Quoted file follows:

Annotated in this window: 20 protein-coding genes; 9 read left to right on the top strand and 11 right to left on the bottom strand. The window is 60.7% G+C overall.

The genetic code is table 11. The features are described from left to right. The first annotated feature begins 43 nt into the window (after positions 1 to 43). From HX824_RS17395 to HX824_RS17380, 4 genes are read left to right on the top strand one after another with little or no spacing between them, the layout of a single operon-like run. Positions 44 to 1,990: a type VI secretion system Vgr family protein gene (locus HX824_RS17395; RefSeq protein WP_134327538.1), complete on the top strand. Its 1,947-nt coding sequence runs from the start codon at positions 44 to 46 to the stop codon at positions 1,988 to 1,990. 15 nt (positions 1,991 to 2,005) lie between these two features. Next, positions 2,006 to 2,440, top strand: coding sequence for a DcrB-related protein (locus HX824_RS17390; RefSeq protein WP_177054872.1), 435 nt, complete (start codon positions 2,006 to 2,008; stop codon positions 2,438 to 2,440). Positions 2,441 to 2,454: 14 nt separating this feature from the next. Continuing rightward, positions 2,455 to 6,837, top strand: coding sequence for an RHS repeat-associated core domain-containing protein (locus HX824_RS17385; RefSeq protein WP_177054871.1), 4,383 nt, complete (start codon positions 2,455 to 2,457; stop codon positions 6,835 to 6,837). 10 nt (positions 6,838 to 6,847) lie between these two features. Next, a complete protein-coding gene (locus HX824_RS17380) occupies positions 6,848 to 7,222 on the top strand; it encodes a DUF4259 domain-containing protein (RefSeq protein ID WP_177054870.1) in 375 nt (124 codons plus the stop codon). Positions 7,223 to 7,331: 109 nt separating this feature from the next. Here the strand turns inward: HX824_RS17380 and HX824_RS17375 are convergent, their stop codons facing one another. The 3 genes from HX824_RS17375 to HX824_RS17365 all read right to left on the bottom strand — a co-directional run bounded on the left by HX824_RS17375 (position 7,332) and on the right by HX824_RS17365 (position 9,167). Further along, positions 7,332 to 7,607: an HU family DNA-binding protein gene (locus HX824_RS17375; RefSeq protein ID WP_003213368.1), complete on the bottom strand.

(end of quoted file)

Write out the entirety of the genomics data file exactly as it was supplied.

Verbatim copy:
Annotated in this window: 20 protein-coding genes; 9 read left to right on the top strand and 11 right to left on the bottom strand. The window is 60.7% G+C overall.

The genetic code is table 11. The features are described from left to right. The first annotated feature begins 43 nt into the window (after positions 1 to 43). From HX824_RS17395 to HX824_RS17380, 4 genes are read left to right on the top strand one after another with little or no spacing between them, the layout of a single operon-like run. Positions 44 to 1,990: a type VI secretion system Vgr family protein gene (locus HX824_RS17395; RefSeq protein WP_134327538.1), complete on the top strand. Its 1,947-nt coding sequence runs from the start codon at positions 44 to 46 to the stop codon at positions 1,988 to 1,990. 15 nt (positions 1,991 to 2,005) lie between these two features. Next, positions 2,006 to 2,440, top strand: coding sequence for a DcrB-related protein (locus HX824_RS17390; RefSeq protein WP_177054872.1), 435 nt, complete (start codon positions 2,006 to 2,008; stop codon positions 2,438 to 2,440). Positions 2,441 to 2,454: 14 nt separating this feature from the next. Continuing rightward, positions 2,455 to 6,837, top strand: coding sequence for an RHS repeat-associated core domain-containing protein (locus HX824_RS17385; RefSeq protein WP_177054871.1), 4,383 nt, complete (start codon positions 2,455 to 2,457; stop codon positions 6,835 to 6,837). 10 nt (positions 6,838 to 6,847) lie between these two features. Next, a complete protein-coding gene (locus HX824_RS17380) occupies positions 6,848 to 7,222 on the top strand; it encodes a DUF4259 domain-containing protein (RefSeq protein ID WP_177054870.1) in 375 nt (124 codons plus the stop codon). Positions 7,223 to 7,331: 109 nt separating this feature from the next. Here the strand turns inward: HX824_RS17380 and HX824_RS17375 are convergent, their stop codons facing one another. The 3 genes from HX824_RS17375 to HX824_RS17365 all read right to left on the bottom strand — a co-directional run bounded on the left by HX824_RS17375 (position 7,332) and on the right by HX824_RS17365 (position 9,167). Further along, positions 7,332 to 7,607: an HU family DNA-binding protein gene (locus HX824_RS17375; RefSeq protein ID WP_003213368.1), complete on the bottom strand.